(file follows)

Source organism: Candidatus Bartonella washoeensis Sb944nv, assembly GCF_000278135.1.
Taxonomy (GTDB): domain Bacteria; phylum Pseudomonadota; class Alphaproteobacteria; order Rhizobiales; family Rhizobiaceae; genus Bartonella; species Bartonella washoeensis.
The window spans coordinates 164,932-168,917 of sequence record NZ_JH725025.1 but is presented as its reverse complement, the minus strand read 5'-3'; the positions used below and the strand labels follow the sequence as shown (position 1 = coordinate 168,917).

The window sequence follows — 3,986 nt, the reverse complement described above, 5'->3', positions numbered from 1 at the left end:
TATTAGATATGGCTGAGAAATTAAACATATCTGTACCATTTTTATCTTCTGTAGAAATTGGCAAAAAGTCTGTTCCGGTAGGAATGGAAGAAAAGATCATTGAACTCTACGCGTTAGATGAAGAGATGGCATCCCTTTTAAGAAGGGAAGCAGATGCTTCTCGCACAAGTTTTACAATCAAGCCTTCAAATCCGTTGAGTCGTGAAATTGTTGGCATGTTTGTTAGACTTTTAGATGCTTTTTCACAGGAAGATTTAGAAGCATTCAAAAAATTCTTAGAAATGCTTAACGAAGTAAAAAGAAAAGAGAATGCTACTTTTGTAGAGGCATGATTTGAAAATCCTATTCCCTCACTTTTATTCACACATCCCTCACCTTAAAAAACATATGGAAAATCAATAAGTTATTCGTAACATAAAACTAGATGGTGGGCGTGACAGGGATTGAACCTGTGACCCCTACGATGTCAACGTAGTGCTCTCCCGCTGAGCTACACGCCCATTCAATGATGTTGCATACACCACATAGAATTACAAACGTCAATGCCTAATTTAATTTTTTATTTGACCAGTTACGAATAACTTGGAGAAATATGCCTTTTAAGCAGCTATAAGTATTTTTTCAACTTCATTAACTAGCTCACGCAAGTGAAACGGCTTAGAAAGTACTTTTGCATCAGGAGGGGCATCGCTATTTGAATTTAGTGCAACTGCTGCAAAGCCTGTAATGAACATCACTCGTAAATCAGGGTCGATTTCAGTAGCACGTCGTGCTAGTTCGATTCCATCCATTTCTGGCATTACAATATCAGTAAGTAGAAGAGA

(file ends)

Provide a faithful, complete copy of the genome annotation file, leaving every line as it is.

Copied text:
Source organism: Candidatus Bartonella washoeensis Sb944nv, assembly GCF_000278135.1.
Taxonomy (GTDB): domain Bacteria; phylum Pseudomonadota; class Alphaproteobacteria; order Rhizobiales; family Rhizobiaceae; genus Bartonella; species Bartonella washoeensis.
The window spans coordinates 164,932-168,917 of sequence record NZ_JH725025.1 but is presented as its reverse complement, the minus strand read 5'-3'; the positions used below and the strand labels follow the sequence as shown (position 1 = coordinate 168,917).

The window sequence follows — 3,986 nt, the reverse complement described above, 5'->3', positions numbered from 1 at the left end:
TATTAGATATGGCTGAGAAATTAAACATATCTGTACCATTTTTATCTTCTGTAGAAATTGGCAAAAAGTCTGTTCCGGTAGGAATGGAAGAAAAGATCATTGAACTCTACGCGTTAGATGAAGAGATGGCATCCCTTTTAAGAAGGGAAGCAGATGCTTCTCGCACAAGTTTTACAATCAAGCCTTCAAATCCGTTGAGTCGTGAAATTGTTGGCATGTTTGTTAGACTTTTAGATGCTTTTTCACAGGAAGATTTAGAAGCATTCAAAAAATTCTTAGAAATGCTTAACGAAGTAAAAAGAAAAGAGAATGCTACTTTTGTAGAGGCATGATTTGAAAATCCTATTCCCTCACTTTTATTCACACATCCCTCACCTTAAAAAACATATGGAAAATCAATAAGTTATTCGTAACATAAAACTAGATGGTGGGCGTGACAGGGATTGAACCTGTGACCCCTACGATGTCAACGTAGTGCTCTCCCGCTGAGCTACACGCCCATTCAATGATGTTGCATACACCACATAGAATTACAAACGTCAATGCCTAATTTAATTTTTTATTTGACCAGTTACGAATAACTTGGAGAAATATGCCTTTTAAGCAGCTATAAGTATTTTTTCAACTTCATTAACTAGCTCACGCAAGTGAAACGGCTTAGAAAGTACTTTTGCATCAGGAGGGGCATCGCTATTTGAATTTAGTGCAACTGCTGCAAAGCCTGTAATGAACATCACTCGTAAATCAGGGTCGATTTCAGTAGCACGTCGTGCTAGTTCGATTCCATCCATTTCTGGCATTACAATATCAGTAAGTAGAAGAGA